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Refugees in Rome Reluctant to Accept Italian Citizenship; Insist on Going to Palestine

A meeting of Jewish refugees in Rome convened last night by the Intergovernmental Committee for Refugees to announce the offer of the Italian Government to grant citizenship to stateless persons was converted by the majority of the 150 refugees present into a pro-Palestine demonstration and concluded with fervent singing of the Hatikvah.

Speaking in Italian, Sir Cliffort Heathcote-Smith, the representative of the Intergovernmental Committee for Refugees urged the Jewish refugees to accept the offer of the Italian Government. He pointed out that overseas countries are reluctant to admit immigrants and might continue the same policy even after the war is over.

Many refugees, he continued, are anxious to go to Palestine, But Palestine is “very limited” and could not receive all those who desire to enter it, he added. He illustrated his remark with a handkerchief, declaring that Palestine is not larger than a handkerchief and presents a very special problem.

In suggesting the Jewish refugees accept the offered Italian citizenship, the representative of the Intergovernmental Committee assured the meeting that his office will handle all the formalities and that material assistance would be forthcoming to enable those accepting Italian citizenship to get a new start.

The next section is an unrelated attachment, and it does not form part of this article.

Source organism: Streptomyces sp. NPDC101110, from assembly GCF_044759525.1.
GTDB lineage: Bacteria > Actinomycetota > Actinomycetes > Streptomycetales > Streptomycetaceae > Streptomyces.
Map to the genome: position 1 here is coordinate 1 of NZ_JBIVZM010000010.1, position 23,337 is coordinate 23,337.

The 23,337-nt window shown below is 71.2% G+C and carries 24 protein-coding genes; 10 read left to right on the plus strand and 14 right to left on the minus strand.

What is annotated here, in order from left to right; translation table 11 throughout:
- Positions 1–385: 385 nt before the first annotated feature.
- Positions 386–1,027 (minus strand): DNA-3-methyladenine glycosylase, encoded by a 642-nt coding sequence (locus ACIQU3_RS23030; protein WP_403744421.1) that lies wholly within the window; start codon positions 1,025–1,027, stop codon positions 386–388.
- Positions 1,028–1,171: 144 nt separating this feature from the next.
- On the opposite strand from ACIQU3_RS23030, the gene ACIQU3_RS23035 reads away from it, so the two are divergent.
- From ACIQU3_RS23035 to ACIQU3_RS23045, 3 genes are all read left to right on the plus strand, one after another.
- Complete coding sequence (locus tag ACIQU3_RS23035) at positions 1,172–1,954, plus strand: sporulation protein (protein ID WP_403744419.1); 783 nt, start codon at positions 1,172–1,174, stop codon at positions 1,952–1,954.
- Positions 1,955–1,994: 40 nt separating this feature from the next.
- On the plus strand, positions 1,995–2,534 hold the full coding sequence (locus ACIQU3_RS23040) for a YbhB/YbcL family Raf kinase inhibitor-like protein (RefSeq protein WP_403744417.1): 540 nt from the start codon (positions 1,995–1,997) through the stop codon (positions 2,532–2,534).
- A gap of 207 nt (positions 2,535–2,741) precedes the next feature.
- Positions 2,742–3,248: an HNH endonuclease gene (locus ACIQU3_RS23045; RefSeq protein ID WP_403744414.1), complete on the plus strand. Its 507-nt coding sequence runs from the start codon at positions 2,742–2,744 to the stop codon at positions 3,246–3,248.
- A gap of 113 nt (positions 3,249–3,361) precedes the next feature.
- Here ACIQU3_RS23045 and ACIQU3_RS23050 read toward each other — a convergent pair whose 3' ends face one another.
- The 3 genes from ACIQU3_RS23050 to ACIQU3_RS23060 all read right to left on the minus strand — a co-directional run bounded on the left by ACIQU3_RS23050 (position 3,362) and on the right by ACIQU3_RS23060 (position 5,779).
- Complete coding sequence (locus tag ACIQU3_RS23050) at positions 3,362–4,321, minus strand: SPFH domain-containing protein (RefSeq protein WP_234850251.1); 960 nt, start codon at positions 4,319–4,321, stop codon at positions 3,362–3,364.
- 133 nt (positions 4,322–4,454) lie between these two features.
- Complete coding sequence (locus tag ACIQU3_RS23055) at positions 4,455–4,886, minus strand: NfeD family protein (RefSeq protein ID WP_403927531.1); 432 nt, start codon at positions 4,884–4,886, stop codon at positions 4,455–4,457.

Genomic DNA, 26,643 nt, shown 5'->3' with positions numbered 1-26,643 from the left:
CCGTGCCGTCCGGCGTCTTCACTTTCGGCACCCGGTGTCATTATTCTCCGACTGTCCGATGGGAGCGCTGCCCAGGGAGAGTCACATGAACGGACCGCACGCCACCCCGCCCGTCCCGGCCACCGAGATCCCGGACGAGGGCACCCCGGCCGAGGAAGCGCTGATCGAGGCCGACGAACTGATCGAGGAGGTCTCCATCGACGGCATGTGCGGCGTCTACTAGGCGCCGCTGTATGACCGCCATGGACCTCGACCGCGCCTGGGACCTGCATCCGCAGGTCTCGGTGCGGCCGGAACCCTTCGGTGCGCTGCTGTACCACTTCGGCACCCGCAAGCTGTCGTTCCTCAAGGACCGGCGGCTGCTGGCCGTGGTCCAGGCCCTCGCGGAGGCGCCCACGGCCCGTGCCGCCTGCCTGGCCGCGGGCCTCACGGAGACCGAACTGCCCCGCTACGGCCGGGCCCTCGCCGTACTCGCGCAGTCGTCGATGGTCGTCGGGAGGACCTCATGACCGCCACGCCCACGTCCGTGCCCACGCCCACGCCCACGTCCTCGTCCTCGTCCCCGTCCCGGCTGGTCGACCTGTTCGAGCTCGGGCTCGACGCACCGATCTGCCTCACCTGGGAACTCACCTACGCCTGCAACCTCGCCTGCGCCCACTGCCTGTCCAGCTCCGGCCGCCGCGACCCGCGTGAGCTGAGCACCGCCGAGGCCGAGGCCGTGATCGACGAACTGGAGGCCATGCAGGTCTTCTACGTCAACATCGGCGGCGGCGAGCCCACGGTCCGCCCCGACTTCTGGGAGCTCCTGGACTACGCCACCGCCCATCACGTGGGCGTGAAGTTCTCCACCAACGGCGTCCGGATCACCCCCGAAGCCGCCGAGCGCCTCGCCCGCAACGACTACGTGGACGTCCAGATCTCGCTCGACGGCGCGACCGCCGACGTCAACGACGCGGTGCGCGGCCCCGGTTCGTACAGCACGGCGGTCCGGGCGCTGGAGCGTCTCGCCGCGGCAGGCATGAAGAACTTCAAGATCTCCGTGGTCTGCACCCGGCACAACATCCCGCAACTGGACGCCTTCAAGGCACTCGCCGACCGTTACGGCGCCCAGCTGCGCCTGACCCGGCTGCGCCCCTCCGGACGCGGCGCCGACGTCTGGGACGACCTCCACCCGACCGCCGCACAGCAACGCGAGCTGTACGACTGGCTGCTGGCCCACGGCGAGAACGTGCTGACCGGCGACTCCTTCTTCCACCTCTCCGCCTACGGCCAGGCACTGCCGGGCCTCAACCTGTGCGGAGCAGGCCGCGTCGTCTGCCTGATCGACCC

Three refugees from Belgium announced that they intend to return to their native land. Ten indicated preparedness to accept Italian citizenship. Others insisted that they want to proceed to Palestine. One of the refugees, Abraham Paperman, who himself organized and financed the flight of 800 Jews from France to northern Italy last September, told the representative of the Intergovernmental Committee that the Jewish refugees are deeply grateful for the Italian offer, but while they have complete confidence in the intentions of the present government, they fear that conditions in Italy are unstable and the succeeding government might cancel the rights previously accorded, as has happened in other countries.

The consensus of opinion among the refugees at the meeting was that the offer of the Italian Government should be accepted by those having roots in Italy who could be absorbed socially and economically, but that this offer was no solution for the majority of the Jewish refugees who happen to be in Italy only by chance.